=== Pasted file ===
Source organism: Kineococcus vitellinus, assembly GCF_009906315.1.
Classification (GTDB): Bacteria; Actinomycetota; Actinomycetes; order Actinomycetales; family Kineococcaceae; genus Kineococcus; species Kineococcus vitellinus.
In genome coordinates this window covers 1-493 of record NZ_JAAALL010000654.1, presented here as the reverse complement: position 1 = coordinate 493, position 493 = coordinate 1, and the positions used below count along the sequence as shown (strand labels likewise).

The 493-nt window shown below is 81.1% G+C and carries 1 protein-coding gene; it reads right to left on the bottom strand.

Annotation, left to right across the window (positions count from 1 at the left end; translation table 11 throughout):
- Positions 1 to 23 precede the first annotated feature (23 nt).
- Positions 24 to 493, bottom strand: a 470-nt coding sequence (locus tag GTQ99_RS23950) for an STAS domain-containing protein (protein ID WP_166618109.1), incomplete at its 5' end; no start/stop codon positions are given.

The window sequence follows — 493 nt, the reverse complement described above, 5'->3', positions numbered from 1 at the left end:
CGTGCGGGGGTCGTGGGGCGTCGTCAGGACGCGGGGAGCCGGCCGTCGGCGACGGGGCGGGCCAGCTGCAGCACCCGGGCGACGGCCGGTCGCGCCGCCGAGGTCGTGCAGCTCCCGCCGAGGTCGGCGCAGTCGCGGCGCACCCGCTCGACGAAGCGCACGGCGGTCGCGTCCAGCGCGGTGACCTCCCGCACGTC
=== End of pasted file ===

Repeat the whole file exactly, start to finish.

Source organism: Kineococcus vitellinus, assembly GCF_009906315.1.
Classification (GTDB): Bacteria; Actinomycetota; Actinomycetes; order Actinomycetales; family Kineococcaceae; genus Kineococcus; species Kineococcus vitellinus.
In genome coordinates this window covers 1-493 of record NZ_JAAALL010000654.1, presented here as the reverse complement: position 1 = coordinate 493, position 493 = coordinate 1, and the positions used below count along the sequence as shown (strand labels likewise).

The 493-nt window shown below is 81.1% G+C and carries 1 protein-coding gene; it reads right to left on the bottom strand.

Annotation, left to right across the window (positions count from 1 at the left end; translation table 11 throughout):
- Positions 1 to 23 precede the first annotated feature (23 nt).
- Positions 24 to 493, bottom strand: a 470-nt coding sequence (locus tag GTQ99_RS23950) for an STAS domain-containing protein (protein ID WP_166618109.1), incomplete at its 5' end; no start/stop codon positions are given.

The window sequence follows — 493 nt, the reverse complement described above, 5'->3', positions numbered from 1 at the left end:
CGTGCGGGGGTCGTGGGGCGTCGTCAGGACGCGGGGAGCCGGCCGTCGGCGACGGGGCGGGCCAGCTGCAGCACCCGGGCGACGGCCGGTCGCGCCGCCGAGGTCGTGCAGCTCCCGCCGAGGTCGGCGCAGTCGCGGCGCACCCGCTCGACGAAGCGCACGGCGGTCGCGTCCAGCGCGGTGACCTCCCGCACGTC